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The line-up change that introduced Mortuus gave Marduk a whole new lease on life after World Funeral, which saw them treading familiar territory, albeit in excellent form. Whereas neither the thicker, nastier sound of classics like Those Of The Unlight and Opus Nocturne, nor the infamous heads down blasting of Panzer Division Marduk really seemed to sum up what the band was capable of, Plague Angel, written prior to Mortuus' arrival but bearing his vitriolic vocal stamp, seemed to epitomize everything the band was capable of and stood for.
Now after two slightly more adventurous outings in Rom 5:12 and Wormwood, Marduk make a more conscious attempt to sum themselves up, and sum up black metal in general for that matter. The ever-modest press release that accompanied Serpent Sermon stated an intention to perfect a sub-style of black metal with each and every track.
Now I'm not always sure what they're going for here (mostly sounds like Marduk... probably better than sounding like a bunch of other bands anyway) but each song has its own vibe. But musically, a follow up to the catchy, simple, brutal Iron Dawn EP. There's plenty of hyperblasting, vicious stuff here - more than of late. The title track admittedly bears heavy Watain influences in its primary riffing structure, and a great deal of the Nordic-heroic black metal blare that Marduk helped create in the chorus (refer to Germany's Negator et al). It's the most Swedish song you'll hear all year, basically. But not the most Marduk song. 'Messianic Pestilence' could be from Panzer Division if it weren't for the occasional departures from blasting for some sinister double kicked sections. But 'Souls for Belial' is the first song to come along that really has me believing these guys are out to end the world, having left it with one final up-yours. Terrific headlong riffs and exhilarating pace changes chocka, simple as fuck in its composition but undeniable in its memorability. Instant Marduk classic. 'Hail Mary (Piss-soaked Genuflexion)', 'M.A.M.M.O.N.' and 'Gospel of the Worm' sate your appetite for such blasphemous rushes later on, although these don't quite notch up to 'Warschau 2: Headhunter Halfmoon' or 'The Hangman of Prague'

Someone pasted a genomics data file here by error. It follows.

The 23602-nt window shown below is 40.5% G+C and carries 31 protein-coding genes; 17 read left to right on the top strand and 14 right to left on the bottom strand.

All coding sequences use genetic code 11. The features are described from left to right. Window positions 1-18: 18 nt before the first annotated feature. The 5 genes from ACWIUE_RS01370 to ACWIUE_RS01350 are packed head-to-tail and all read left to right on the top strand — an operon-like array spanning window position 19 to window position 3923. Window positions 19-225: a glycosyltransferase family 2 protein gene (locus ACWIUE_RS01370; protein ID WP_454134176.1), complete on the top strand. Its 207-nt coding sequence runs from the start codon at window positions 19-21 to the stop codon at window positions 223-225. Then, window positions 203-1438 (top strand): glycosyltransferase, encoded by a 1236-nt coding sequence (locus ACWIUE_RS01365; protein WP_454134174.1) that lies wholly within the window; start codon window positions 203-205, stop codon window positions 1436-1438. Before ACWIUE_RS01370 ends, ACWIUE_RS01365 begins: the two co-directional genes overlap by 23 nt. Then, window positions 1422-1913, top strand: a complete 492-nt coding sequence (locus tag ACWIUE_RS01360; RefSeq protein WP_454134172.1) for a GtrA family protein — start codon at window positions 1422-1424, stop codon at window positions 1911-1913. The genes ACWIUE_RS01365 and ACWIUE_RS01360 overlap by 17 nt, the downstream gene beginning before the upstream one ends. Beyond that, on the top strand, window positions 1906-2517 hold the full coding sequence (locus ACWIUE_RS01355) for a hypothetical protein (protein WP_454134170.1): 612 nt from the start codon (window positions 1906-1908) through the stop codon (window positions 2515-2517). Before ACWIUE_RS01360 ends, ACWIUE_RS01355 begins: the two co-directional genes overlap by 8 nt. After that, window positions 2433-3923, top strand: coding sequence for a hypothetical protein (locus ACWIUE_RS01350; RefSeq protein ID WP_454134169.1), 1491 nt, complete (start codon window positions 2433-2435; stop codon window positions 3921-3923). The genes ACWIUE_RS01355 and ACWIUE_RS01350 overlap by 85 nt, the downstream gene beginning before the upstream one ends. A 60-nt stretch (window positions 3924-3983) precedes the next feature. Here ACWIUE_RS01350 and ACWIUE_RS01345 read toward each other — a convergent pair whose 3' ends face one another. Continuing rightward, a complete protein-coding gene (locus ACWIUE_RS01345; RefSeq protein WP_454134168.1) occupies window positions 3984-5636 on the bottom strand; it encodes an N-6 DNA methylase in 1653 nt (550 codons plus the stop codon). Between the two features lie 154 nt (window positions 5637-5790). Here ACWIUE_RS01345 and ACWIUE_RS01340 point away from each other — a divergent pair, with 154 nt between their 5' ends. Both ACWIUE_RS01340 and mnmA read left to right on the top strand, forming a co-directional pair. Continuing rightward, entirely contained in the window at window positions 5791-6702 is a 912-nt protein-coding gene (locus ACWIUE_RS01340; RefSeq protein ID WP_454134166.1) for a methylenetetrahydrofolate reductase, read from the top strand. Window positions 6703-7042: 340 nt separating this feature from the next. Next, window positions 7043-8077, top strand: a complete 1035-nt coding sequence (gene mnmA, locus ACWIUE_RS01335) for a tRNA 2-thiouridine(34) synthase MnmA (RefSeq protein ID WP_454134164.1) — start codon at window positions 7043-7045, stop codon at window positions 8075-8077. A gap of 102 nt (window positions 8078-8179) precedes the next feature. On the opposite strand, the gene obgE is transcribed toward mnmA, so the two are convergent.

They've set out to conquer all though remember, so the album does feature some slower blackenings, the cracking closer 'World of Blades' serving to bring the album more in line with grimy epics like 'To Redirect Perdition' and the brilliant 'Imago Mortis'. 'Temple of Decay' is like a sorrow-drenched, doom metal take on something like Carpathian Forest's 'The Well Of All Human Tears', and another standout. 'Into Second Death' revisits anthemic death marches like 'Funeral Dawn' to break up what is mostly a frantic, jangling, Darkthrone homage.
Mortuus' vocals are as hate-filled, gargled and weird as ever, probably my favourite Marduk vocalist. The way he twists his malevolent voice gives a few songs that might otherwise seem par for the course just the vinegar needed to really hit the mark. The production is more in line with Iron Dawn, not quite returning to the digital and dense sound of World Funeral, but certainly it has more in common with that or a band like Endstille than with the more hollow and raucous sound of the previous two albums.
The hysterical, charging blasts of songs like the title track and 'Souls for Belial' are fantastic in their own right, probably less musically accomplished but more immediately re-playable than the unnerving whine of recent standouts like 'Limbs of Worship' or 'Chorus of Cracking Necks'. The epic bits are more than alright as well, bringing the oppressive doomsday sermon of Marduk full circle. There's nothing I skip. Though sacrificing a bit of complexity, which some might bemoan, the band has come up with an accessible and carefully chaptered book of hate, your partialness for which is assured if you've enjoyed any Marduk outing of the past 13 years. Did they managed to best every other black metal band in every other field though? Nah. Plus they forgot to do their take on the '90s when everyone went orchestral or industrial, and the early-mid 2000s when there were 8 million depressive suicidal bands coming out.
Also, try and get the version with the morose epic 'Coram Satanae' included at the end. Why it isn't in the main track list I can't fathom - it rules.